The objective conclusion isn’t that Miami-Dade voters rejected a new courthouse, but rather that skeptics used the referendum as an opportunity to bash the legal community and the County Commission’s decades-long abdication of its responsibility to assure that justice is meted out in a safe, appropriate facility.
Judges Bertila Soto, Jennifer Bailey and other constitutional officers spent what seemed to be every hour of the day to assure that the referendum vetted out the issue that we need to preserve the current courthouse, while we build for the future. They realized that if the referendum didn’t pass, that their efforts advanced the issue, albeit in now a political arena.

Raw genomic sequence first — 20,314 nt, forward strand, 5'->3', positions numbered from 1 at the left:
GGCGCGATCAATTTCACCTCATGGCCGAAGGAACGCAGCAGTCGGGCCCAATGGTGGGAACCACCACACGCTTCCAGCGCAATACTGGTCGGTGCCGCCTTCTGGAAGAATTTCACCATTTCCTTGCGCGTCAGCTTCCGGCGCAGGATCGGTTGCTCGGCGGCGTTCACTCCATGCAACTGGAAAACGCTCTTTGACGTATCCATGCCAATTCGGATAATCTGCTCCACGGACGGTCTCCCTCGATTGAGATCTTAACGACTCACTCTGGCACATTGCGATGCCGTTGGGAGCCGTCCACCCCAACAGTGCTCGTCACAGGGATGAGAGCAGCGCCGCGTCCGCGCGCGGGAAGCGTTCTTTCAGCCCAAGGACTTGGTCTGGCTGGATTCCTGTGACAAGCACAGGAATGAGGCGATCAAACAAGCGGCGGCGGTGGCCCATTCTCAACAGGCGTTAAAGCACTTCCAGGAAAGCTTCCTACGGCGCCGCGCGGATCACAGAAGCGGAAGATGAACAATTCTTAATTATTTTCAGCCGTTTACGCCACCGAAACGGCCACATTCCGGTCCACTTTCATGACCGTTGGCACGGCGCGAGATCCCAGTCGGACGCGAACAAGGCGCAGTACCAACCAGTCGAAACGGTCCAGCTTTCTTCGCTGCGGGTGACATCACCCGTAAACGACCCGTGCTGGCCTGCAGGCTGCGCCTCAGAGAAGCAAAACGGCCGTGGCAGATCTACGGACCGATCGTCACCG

Does anyone really believe a courthouse built in 1928 serves the needs of the public decades later?
So now the issue returns to where it started and should have been voted on — at the County Commission. It is now up to the politicians to ensure that Miami-Dade residents can enter a courthouse that reflects the dignity that the Founding Fathers envisioned.
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Saul Cimbler, Miami